Man's Quest for Social Guidance: The Study of Social Problems

By Howard W. Odum | Go to book overview

CHAPTER XX
EDUCATION AND THE SOCIAL CURRICULUM

Education and Society. One of the social institutions upon which falls much of the responsibility for the readjustment of the home and family, and especially that part relating to child and youth, is the school. And education at large must be counted upon to assume its major portion of guidance for the newer relationships of the new generation. One of our first tasks, therefore, will be to ascertain the scope and purpose of the school as a social institution, its relation to the other institutions, and its larger meaning in directing the social processes of education. With the school in its professional aspects and technique this book is not concerned; but in the social objectives of education we find one of our chief interests. For, after all, education in its larger meanings comes nearer combining and coördinating the other great social forces than does any other single process.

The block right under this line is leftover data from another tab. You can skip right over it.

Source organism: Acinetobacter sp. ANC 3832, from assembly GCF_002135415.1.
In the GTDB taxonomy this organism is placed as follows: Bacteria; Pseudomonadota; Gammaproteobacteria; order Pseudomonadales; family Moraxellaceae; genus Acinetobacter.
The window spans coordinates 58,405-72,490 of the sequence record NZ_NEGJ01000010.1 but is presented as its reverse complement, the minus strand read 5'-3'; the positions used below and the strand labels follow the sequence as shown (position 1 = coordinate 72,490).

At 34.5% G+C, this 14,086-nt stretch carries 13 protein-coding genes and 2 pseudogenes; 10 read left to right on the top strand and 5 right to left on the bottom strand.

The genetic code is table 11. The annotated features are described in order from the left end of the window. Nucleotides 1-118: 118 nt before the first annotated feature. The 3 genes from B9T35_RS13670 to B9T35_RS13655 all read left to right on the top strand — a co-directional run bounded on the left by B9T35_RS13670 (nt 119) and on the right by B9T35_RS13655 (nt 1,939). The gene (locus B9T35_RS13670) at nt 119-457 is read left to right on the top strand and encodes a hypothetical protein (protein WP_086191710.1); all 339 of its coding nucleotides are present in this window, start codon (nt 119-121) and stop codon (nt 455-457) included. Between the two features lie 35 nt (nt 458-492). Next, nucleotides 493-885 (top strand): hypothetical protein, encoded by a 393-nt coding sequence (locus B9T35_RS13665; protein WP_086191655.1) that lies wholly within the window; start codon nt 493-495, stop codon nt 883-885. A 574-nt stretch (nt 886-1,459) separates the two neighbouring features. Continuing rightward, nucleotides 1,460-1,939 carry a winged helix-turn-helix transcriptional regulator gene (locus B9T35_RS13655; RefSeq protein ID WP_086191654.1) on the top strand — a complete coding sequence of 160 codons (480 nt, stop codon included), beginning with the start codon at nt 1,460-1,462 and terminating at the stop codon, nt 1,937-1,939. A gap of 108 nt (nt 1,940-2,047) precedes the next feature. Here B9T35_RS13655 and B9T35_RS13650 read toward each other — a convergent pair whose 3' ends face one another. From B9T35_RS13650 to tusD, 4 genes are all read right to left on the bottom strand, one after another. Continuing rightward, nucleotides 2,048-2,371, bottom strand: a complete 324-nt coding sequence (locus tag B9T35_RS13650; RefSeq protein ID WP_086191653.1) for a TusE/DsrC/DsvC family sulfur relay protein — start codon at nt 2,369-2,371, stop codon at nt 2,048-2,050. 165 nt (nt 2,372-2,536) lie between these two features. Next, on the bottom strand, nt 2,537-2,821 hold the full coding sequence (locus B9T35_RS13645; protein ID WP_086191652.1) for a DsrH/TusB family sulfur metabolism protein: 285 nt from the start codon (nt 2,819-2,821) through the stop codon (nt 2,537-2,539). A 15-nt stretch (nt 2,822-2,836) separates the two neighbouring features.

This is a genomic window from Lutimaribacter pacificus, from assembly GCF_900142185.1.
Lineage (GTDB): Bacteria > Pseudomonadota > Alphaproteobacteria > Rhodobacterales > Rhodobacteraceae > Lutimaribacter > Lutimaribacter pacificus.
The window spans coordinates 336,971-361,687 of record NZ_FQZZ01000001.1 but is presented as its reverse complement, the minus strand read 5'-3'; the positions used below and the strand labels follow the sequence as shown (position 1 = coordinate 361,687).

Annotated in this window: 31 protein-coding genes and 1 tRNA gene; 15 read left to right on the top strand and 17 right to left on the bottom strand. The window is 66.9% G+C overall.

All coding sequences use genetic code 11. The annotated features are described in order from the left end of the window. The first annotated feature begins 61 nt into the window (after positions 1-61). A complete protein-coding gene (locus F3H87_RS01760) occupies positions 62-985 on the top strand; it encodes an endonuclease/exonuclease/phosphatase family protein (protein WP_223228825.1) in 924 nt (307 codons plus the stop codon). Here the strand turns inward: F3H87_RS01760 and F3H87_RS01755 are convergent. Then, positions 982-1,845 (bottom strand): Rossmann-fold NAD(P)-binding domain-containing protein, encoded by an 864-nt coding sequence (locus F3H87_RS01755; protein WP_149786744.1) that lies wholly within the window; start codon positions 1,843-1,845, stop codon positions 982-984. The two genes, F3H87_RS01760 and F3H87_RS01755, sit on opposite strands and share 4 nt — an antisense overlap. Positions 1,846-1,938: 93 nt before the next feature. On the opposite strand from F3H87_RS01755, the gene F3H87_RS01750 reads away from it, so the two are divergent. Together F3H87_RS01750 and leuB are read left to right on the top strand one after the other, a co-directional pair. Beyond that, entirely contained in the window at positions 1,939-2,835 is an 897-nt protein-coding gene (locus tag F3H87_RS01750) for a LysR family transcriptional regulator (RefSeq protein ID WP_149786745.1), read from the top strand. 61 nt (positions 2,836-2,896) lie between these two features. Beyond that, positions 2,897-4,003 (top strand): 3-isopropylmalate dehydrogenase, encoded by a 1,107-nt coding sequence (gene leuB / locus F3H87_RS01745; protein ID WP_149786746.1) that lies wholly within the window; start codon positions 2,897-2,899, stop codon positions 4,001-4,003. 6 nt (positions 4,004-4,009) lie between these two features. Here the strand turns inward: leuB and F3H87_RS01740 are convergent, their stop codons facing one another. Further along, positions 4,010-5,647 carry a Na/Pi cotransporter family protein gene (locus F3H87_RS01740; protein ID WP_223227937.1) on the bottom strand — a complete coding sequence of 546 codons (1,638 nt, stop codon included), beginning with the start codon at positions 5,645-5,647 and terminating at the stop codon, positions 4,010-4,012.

The School as a Social Institution. What are the purposes of the school and education? In the words of a single definition, adapted to modern situations and social change, what is the school? Can we state an adequate concept of the school in such terms as will enable us to measure the success or failure of the modern school and the modern curriculum? In general, we may say that the school has two larger purposes, the one having to do with the transmission of knowledge and wisdom and the other having to do with individual and social guidance. In terms of society's best concepts, the school is that institution through which is transmitted to each generation the wisdom of the race and through which the individual and society receive guidance in continuous efforts for adjustment and progress. According to this concept knowledge alone does not constitute education. Nevertheless, it should be clear that adequate guidance of the individual and the race must be based upon knowledge and experience of the past and of the present. Whether or not this concept of the school and of education is adequate to the needs of the student of social problems may be tested by simple application to modern situations.

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